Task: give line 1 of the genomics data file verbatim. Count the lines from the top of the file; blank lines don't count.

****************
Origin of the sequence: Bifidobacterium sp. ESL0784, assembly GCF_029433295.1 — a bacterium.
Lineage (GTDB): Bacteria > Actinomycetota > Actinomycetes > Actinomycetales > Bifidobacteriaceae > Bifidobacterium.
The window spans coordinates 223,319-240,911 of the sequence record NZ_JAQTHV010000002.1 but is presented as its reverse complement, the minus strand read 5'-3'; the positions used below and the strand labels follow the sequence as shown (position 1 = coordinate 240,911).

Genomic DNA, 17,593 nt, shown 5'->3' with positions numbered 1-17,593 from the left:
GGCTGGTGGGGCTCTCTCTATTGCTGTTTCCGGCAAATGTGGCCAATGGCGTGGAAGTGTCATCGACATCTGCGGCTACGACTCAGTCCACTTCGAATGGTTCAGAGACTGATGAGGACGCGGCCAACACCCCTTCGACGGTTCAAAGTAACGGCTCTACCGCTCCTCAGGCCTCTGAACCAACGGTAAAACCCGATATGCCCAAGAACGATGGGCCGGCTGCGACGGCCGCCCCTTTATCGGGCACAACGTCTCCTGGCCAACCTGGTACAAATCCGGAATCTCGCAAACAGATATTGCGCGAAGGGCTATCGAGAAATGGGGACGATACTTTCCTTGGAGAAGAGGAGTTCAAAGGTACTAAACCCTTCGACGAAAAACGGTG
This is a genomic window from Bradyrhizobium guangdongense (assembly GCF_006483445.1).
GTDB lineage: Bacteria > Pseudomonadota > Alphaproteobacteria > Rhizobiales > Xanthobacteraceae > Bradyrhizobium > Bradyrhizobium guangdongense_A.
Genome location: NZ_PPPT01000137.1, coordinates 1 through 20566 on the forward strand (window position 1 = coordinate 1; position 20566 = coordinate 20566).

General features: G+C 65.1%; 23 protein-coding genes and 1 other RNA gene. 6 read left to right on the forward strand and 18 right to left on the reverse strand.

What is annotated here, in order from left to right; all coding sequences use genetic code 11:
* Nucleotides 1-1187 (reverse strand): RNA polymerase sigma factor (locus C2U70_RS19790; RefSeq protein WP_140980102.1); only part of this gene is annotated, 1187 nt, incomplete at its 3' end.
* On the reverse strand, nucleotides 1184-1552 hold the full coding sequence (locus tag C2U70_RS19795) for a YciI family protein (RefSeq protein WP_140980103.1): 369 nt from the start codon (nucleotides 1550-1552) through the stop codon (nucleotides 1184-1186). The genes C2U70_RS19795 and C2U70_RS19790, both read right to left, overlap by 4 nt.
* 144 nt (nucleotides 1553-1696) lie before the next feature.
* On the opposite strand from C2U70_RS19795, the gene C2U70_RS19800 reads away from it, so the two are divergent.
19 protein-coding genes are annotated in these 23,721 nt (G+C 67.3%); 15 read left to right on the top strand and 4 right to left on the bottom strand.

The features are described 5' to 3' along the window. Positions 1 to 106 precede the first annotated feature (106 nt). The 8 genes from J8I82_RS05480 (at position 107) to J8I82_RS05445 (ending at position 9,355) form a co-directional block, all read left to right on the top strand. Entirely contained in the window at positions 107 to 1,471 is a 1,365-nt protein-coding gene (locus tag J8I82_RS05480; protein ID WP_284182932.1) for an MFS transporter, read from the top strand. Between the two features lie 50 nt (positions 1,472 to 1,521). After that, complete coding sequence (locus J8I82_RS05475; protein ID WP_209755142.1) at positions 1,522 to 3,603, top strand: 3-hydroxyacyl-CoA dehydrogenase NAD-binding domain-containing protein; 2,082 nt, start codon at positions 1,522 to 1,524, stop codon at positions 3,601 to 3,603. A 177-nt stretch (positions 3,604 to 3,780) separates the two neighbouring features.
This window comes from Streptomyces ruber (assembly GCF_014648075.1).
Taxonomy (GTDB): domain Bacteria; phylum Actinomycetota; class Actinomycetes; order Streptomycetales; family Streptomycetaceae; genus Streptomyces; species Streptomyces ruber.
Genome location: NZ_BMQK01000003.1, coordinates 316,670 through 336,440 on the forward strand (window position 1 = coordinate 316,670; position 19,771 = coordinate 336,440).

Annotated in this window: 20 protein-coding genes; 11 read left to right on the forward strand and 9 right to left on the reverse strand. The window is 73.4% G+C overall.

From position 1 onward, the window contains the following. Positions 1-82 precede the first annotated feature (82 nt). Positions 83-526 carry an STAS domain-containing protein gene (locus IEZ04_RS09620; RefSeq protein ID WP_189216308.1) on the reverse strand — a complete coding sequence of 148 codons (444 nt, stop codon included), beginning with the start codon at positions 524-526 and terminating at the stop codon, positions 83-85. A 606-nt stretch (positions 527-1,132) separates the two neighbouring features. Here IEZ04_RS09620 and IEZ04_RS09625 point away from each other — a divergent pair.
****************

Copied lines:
Origin of the sequence: Bifidobacterium sp. ESL0784, assembly GCF_029433295.1 — a bacterium.